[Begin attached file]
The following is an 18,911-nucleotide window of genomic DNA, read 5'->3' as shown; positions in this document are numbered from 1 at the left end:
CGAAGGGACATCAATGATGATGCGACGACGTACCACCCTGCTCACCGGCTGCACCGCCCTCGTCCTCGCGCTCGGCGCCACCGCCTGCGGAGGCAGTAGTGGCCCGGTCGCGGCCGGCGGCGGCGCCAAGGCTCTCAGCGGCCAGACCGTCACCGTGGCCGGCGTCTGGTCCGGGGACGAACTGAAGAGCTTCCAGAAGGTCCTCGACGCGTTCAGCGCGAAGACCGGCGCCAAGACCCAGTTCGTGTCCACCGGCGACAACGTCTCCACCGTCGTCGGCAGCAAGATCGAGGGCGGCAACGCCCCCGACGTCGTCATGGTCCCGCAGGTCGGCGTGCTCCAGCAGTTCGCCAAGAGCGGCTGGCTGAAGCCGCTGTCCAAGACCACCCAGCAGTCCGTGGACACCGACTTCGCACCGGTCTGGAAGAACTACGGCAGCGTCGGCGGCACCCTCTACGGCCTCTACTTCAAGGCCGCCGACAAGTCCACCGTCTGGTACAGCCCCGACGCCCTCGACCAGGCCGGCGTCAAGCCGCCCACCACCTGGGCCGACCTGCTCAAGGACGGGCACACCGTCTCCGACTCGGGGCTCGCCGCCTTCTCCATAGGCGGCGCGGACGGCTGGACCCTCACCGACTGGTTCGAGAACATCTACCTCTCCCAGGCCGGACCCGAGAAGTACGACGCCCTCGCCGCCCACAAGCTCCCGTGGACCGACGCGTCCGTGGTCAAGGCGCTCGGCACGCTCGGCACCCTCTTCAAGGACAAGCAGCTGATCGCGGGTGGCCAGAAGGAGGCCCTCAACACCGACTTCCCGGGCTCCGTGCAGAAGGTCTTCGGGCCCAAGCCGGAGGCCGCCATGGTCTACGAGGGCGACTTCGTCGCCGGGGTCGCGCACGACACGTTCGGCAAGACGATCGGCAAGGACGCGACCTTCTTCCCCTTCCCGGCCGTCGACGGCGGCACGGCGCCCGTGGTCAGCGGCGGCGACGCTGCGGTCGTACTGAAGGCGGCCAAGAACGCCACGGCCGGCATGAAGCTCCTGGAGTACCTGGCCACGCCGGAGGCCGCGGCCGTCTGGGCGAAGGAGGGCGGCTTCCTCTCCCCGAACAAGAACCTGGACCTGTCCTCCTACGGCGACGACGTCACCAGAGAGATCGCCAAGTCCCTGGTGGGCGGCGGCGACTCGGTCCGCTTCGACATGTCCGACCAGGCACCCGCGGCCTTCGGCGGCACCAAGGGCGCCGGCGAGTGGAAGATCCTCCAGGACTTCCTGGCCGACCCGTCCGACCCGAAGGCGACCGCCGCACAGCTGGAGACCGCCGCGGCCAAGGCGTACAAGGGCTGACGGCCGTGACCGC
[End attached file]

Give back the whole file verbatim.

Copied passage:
The following is an 18,911-nucleotide window of genomic DNA, read 5'->3' as shown; positions in this document are numbered from 1 at the left end:
CGAAGGGACATCAATGATGATGCGACGACGTACCACCCTGCTCACCGGCTGCACCGCCCTCGTCCTCGCGCTCGGCGCCACCGCCTGCGGAGGCAGTAGTGGCCCGGTCGCGGCCGGCGGCGGCGCCAAGGCTCTCAGCGGCCAGACCGTCACCGTGGCCGGCGTCTGGTCCGGGGACGAACTGAAGAGCTTCCAGAAGGTCCTCGACGCGTTCAGCGCGAAGACCGGCGCCAAGACCCAGTTCGTGTCCACCGGCGACAACGTCTCCACCGTCGTCGGCAGCAAGATCGAGGGCGGCAACGCCCCCGACGTCGTCATGGTCCCGCAGGTCGGCGTGCTCCAGCAGTTCGCCAAGAGCGGCTGGCTGAAGCCGCTGTCCAAGACCACCCAGCAGTCCGTGGACACCGACTTCGCACCGGTCTGGAAGAACTACGGCAGCGTCGGCGGCACCCTCTACGGCCTCTACTTCAAGGCCGCCGACAAGTCCACCGTCTGGTACAGCCCCGACGCCCTCGACCAGGCCGGCGTCAAGCCGCCCACCACCTGGGCCGACCTGCTCAAGGACGGGCACACCGTCTCCGACTCGGGGCTCGCCGCCTTCTCCATAGGCGGCGCGGACGGCTGGACCCTCACCGACTGGTTCGAGAACATCTACCTCTCCCAGGCCGGACCCGAGAAGTACGACGCCCTCGCCGCCCACAAGCTCCCGTGGACCGACGCGTCCGTGGTCAAGGCGCTCGGCACGCTCGGCACCCTCTTCAAGGACAAGCAGCTGATCGCGGGTGGCCAGAAGGAGGCCCTCAACACCGACTTCCCGGGCTCCGTGCAGAAGGTCTTCGGGCCCAAGCCGGAGGCCGCCATGGTCTACGAGGGCGACTTCGTCGCCGGGGTCGCGCACGACACGTTCGGCAAGACGATCGGCAAGGACGCGACCTTCTTCCCCTTCCCGGCCGTCGACGGCGGCACGGCGCCCGTGGTCAGCGGCGGCGACGCTGCGGTCGTACTGAAGGCGGCCAAGAACGCCACGGCCGGCATGAAGCTCCTGGAGTACCTGGCCACGCCGGAGGCCGCGGCCGTCTGGGCGAAGGAGGGCGGCTTCCTCTCCCCGAACAAGAACCTGGACCTGTCCTCCTACGGCGACGACGTCACCAGAGAGATCGCCAAGTCCCTGGTGGGCGGCGGCGACTCGGTCCGCTTCGACATGTCCGACCAGGCACCCGCGGCCTTCGGCGGCACCAAGGGCGCCGGCGAGTGGAAGATCCTCCAGGACTTCCTGGCCGACCCGTCCGACCCGAAGGCGACCGCCGCACAGCTGGAGACCGCCGCGGCCAAGGCGTACAAGGGCTGACGGCCGTGACCGC